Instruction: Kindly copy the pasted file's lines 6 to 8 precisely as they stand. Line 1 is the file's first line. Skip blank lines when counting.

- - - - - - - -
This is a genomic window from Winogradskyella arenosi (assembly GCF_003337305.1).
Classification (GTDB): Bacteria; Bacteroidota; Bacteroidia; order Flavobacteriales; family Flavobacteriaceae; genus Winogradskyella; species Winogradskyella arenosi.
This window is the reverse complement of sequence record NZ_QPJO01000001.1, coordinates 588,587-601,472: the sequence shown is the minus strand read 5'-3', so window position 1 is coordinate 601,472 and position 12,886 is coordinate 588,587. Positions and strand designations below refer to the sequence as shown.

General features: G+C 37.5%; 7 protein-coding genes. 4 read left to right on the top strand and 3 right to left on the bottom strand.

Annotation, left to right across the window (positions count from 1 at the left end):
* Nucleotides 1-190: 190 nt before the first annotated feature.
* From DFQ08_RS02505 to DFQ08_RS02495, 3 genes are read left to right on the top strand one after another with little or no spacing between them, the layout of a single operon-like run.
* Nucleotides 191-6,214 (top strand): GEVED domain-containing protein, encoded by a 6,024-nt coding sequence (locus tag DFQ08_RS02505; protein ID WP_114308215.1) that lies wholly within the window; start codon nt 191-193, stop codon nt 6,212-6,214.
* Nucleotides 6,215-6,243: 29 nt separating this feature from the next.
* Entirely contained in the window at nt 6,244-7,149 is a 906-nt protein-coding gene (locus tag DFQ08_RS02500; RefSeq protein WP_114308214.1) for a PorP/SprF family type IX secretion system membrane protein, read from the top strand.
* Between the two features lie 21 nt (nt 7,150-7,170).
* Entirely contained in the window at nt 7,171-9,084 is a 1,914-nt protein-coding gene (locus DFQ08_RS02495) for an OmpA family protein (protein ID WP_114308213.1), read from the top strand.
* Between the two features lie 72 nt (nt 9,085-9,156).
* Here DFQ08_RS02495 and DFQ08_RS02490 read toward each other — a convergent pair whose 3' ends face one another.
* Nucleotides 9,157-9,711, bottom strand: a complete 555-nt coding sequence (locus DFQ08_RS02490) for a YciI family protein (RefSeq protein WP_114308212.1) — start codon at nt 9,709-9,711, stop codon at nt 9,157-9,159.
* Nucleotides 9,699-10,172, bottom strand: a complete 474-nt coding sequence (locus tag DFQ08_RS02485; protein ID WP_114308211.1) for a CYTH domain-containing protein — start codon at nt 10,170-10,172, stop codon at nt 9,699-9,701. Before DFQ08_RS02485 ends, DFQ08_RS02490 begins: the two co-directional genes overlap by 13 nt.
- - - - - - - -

* Nucleotides 1-190: 190 nt before the first annotated feature.
* From DFQ08_RS02505 to DFQ08_RS02495, 3 genes are read left to right on the top strand one after another with little or no spacing between them, the layout of a single operon-like run.
* Nucleotides 191-6,214 (top strand): GEVED domain-containing protein, encoded by a 6,024-nt coding sequence (locus tag DFQ08_RS02505; protein ID WP_114308215.1) that lies wholly within the window; start codon nt 191-193, stop codon nt 6,212-6,214.